Find out what it means and if it’s a wise investment.
When you prepay your mortgage you pay off your loan amount before the due date. This can be accomplished by putting a little extra money into your monthly mortgage payment each month or making an additional payment or two each year. Refinancing is also considered a prepayment as the current loan is paid off and you take out a new loan, typically with a lower interest rate. Over the life of your loan, that extra payment or refinance savings can potentially reduce the amount of interest you will pay by thousands of dollars. However, before you decide to prepay, it’s important to understand what it could mean to your wallet.
Let’s take one example. You have a $200,000 loan on a 30-year mortgage. At 4 percent interest, you are paying $954.83 a month (not including taxes and insurance). If you increase the payment to $1,100 or an extra $145.17 a month, you will save $35,812.62 in interest over the life of the loan and knock down your term to 23 years and 4 months.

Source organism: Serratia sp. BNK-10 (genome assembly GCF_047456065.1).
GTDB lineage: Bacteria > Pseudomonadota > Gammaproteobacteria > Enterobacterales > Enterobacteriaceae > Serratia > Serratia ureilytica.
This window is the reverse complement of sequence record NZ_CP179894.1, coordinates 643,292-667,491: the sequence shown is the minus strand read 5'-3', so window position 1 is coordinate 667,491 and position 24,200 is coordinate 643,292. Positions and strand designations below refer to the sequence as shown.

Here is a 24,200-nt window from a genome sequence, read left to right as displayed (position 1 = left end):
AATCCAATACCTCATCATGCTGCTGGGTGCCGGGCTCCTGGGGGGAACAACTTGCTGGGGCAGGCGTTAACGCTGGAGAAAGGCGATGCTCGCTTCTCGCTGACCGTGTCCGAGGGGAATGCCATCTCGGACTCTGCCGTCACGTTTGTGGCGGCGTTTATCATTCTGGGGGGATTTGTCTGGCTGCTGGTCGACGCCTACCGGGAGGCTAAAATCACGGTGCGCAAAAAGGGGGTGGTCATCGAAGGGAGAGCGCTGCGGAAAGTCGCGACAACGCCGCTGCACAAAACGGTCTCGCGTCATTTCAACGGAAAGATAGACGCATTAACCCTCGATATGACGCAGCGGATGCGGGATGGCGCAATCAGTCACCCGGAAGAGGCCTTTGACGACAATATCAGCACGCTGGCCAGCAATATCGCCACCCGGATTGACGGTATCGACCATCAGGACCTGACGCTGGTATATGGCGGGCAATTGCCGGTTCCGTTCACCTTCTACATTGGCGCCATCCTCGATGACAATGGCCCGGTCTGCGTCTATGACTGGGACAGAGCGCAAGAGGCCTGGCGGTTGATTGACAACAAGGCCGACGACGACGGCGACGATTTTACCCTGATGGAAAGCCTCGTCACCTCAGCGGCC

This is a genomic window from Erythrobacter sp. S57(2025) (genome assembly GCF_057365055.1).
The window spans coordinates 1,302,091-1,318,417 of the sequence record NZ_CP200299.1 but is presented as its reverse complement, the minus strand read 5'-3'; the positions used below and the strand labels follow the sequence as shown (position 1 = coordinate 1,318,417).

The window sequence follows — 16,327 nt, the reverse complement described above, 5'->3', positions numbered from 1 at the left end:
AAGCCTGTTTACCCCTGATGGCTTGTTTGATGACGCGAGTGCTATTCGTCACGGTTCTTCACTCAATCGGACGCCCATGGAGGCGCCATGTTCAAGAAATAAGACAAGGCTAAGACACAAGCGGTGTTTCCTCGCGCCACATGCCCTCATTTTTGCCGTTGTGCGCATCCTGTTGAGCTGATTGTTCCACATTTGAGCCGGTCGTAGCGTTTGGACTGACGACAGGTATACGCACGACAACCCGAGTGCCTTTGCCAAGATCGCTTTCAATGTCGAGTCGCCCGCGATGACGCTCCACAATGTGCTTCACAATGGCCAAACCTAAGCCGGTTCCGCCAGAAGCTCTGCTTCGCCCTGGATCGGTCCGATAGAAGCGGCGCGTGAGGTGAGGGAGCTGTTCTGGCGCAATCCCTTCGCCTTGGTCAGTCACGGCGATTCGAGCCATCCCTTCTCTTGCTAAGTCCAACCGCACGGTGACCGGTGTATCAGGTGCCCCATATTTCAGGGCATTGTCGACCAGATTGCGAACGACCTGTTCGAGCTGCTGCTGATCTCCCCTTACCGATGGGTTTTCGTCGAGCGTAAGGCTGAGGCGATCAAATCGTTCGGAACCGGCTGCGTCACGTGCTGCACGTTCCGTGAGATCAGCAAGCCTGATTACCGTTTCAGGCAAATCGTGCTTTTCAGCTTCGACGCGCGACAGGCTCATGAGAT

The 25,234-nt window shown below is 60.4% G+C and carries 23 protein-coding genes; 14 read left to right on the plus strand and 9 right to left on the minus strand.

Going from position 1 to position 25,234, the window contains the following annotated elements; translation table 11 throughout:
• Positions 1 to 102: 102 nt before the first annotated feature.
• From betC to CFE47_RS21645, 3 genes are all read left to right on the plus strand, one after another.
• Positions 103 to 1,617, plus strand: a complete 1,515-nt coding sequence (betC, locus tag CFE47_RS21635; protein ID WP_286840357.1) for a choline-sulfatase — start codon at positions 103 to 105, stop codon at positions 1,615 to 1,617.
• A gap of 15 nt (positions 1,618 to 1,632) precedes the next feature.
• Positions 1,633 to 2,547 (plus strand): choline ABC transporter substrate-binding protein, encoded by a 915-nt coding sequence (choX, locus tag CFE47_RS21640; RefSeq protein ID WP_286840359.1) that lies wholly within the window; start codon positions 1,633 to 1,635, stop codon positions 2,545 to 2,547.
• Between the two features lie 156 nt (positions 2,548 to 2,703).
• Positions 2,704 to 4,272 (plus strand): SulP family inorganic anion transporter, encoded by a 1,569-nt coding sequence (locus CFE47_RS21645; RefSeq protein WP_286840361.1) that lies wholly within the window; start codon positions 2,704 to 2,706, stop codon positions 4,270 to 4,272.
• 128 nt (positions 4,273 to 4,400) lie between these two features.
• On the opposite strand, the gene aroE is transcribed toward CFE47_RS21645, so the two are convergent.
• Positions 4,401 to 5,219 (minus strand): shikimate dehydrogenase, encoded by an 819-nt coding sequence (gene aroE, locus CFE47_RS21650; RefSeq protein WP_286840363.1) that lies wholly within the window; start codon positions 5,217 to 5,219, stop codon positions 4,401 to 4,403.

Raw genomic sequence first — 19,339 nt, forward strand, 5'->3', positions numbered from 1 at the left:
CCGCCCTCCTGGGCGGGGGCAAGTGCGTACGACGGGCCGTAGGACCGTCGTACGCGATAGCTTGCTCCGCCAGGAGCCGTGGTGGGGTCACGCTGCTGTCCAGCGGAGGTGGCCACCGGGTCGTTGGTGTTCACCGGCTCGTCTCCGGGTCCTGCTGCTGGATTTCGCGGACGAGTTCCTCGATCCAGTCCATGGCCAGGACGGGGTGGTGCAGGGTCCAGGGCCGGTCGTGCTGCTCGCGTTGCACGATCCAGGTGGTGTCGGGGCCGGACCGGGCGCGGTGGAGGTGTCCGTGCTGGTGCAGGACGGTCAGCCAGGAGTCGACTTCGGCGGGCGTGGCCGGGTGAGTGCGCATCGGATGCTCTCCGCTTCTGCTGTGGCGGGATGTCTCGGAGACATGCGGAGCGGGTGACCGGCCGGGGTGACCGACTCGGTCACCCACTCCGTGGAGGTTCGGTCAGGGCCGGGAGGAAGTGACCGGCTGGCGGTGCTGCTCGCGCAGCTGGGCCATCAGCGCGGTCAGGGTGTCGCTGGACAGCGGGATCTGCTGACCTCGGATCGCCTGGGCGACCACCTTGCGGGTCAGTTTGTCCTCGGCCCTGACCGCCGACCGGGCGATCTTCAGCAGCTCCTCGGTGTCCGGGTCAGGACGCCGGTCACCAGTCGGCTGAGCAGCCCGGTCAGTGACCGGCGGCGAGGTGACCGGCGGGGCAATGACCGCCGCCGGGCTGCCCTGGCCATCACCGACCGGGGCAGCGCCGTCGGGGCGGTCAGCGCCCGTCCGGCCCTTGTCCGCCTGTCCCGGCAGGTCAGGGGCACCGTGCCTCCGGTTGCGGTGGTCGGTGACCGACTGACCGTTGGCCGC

Bi-weekly mortgage payments can also add an extra payment to your loan if it's offered by your lender. It’s important to do the math and see if you can afford to do the extra payment consistently to get the most bang for your buck.
One thing to consider is if there is a prepayment penalty. Not all lenders have a penalty for prepayment, but for those that do, the penalty can be incurred if you pay off the mortgage in full in the first few months or years. That penalty can be around 2-4% of the loan. If there is a prepayment penalty, then you would have been advised of it in your closing documents.
Before you decide to prepay or refinance, check your closing paperwork to see if there is any pre-penalty document. It would say something like pre-payment disclosure. Once you find it, check to see how much the penalty is and the term. Some penalties may only be for the first few years. If you’re close to reaching that threshold, then it may be better to wait.
It may also make sense to do the math before you make a decision. Even if there’s a prepayment penalty, the savings on the interest may be worth it or to reduce the terms in a refinance or pay-off. Consider how long you want to stay in your home. The longer you stay in your home, the more benefits you may get from prepaying or refinancing your mortgage.